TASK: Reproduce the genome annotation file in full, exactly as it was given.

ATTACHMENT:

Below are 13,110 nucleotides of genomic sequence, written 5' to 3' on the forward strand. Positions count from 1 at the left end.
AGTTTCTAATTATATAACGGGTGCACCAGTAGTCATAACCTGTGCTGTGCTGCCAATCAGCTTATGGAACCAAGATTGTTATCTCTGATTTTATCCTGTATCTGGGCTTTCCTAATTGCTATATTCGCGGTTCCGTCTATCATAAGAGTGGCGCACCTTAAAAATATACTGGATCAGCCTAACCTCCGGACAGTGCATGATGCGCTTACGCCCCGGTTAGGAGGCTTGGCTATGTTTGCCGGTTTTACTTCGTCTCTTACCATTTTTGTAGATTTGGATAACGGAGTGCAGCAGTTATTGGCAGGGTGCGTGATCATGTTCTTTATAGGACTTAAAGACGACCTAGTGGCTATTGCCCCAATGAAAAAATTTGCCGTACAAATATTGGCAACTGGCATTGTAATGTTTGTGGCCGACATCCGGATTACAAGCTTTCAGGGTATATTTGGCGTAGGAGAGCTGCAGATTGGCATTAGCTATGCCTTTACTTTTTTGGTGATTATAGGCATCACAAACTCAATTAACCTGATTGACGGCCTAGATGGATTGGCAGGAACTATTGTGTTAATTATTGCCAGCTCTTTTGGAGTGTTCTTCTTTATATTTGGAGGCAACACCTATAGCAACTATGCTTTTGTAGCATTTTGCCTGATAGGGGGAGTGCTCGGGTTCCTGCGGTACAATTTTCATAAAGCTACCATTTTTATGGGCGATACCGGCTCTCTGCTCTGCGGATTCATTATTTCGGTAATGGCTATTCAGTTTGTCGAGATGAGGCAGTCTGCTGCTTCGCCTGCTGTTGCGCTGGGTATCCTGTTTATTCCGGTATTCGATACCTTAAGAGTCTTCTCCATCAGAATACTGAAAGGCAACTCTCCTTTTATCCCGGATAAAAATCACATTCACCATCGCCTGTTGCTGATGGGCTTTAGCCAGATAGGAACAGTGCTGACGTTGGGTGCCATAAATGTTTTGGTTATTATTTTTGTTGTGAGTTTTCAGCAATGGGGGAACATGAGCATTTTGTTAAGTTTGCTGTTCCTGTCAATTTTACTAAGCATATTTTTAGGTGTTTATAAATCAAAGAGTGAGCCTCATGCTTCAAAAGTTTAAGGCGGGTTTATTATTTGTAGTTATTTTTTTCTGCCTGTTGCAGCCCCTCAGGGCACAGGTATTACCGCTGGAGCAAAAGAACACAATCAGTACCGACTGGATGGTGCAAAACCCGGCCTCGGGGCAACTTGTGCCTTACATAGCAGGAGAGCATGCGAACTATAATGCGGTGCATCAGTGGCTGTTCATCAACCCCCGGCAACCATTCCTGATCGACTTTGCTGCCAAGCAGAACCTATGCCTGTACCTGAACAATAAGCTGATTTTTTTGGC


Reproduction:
Below are 13,110 nucleotides of genomic sequence, written 5' to 3' on the forward strand. Positions count from 1 at the left end.
AGTTTCTAATTATATAACGGGTGCACCAGTAGTCATAACCTGTGCTGTGCTGCCAATCAGCTTATGGAACCAAGATTGTTATCTCTGATTTTATCCTGTATCTGGGCTTTCCTAATTGCTATATTCGCGGTTCCGTCTATCATAAGAGTGGCGCACCTTAAAAATATACTGGATCAGCCTAACCTCCGGACAGTGCATGATGCGCTTACGCCCCGGTTAGGAGGCTTGGCTATGTTTGCCGGTTTTACTTCGTCTCTTACCATTTTTGTAGATTTGGATAACGGAGTGCAGCAGTTATTGGCAGGGTGCGTGATCATGTTCTTTATAGGACTTAAAGACGACCTAGTGGCTATTGCCCCAATGAAAAAATTTGCCGTACAAATATTGGCAACTGGCATTGTAATGTTTGTGGCCGACATCCGGATTACAAGCTTTCAGGGTATATTTGGCGTAGGAGAGCTGCAGATTGGCATTAGCTATGCCTTTACTTTTTTGGTGATTATAGGCATCACAAACTCAATTAACCTGATTGACGGCCTAGATGGATTGGCAGGAACTATTGTGTTAATTATTGCCAGCTCTTTTGGAGTGTTCTTCTTTATATTTGGAGGCAACACCTATAGCAACTATGCTTTTGTAGCATTTTGCCTGATAGGGGGAGTGCTCGGGTTCCTGCGGTACAATTTTCATAAAGCTACCATTTTTATGGGCGATACCGGCTCTCTGCTCTGCGGATTCATTATTTCGGTAATGGCTATTCAGTTTGTCGAGATGAGGCAGTCTGCTGCTTCGCCTGCTGTTGCGCTGGGTATCCTGTTTATTCCGGTATTCGATACCTTAAGAGTCTTCTCCATCAGAATACTGAAAGGCAACTCTCCTTTTATCCCGGATAAAAATCACATTCACCATCGCCTGTTGCTGATGGGCTTTAGCCAGATAGGAACAGTGCTGACGTTGGGTGCCATAAATGTTTTGGTTATTATTTTTGTTGTGAGTTTTCAGCAATGGGGGAACATGAGCATTTTGTTAAGTTTGCTGTTCCTGTCAATTTTACTAAGCATATTTTTAGGTGTTTATAAATCAAAGAGTGAGCCTCATGCTTCAAAAGTTTAAGGCGGGTTTATTATTTGTAGTTATTTTTTTCTGCCTGTTGCAGCCCCTCAGGGCACAGGTATTACCGCTGGAGCAAAAGAACACAATCAGTACCGACTGGATGGTGCAAAACCCGGCCTCGGGGCAACTTGTGCCTTACATAGCAGGAGAGCATGCGAACTATAATGCGGTGCATCAGTGGCTGTTCATCAACCCCCGGCAACCATTCCTGATCGACTTTGCTGCCAAGCAGAACCTATGCCTGTACCTGAACAATAAGCTGATTTTTTTGGC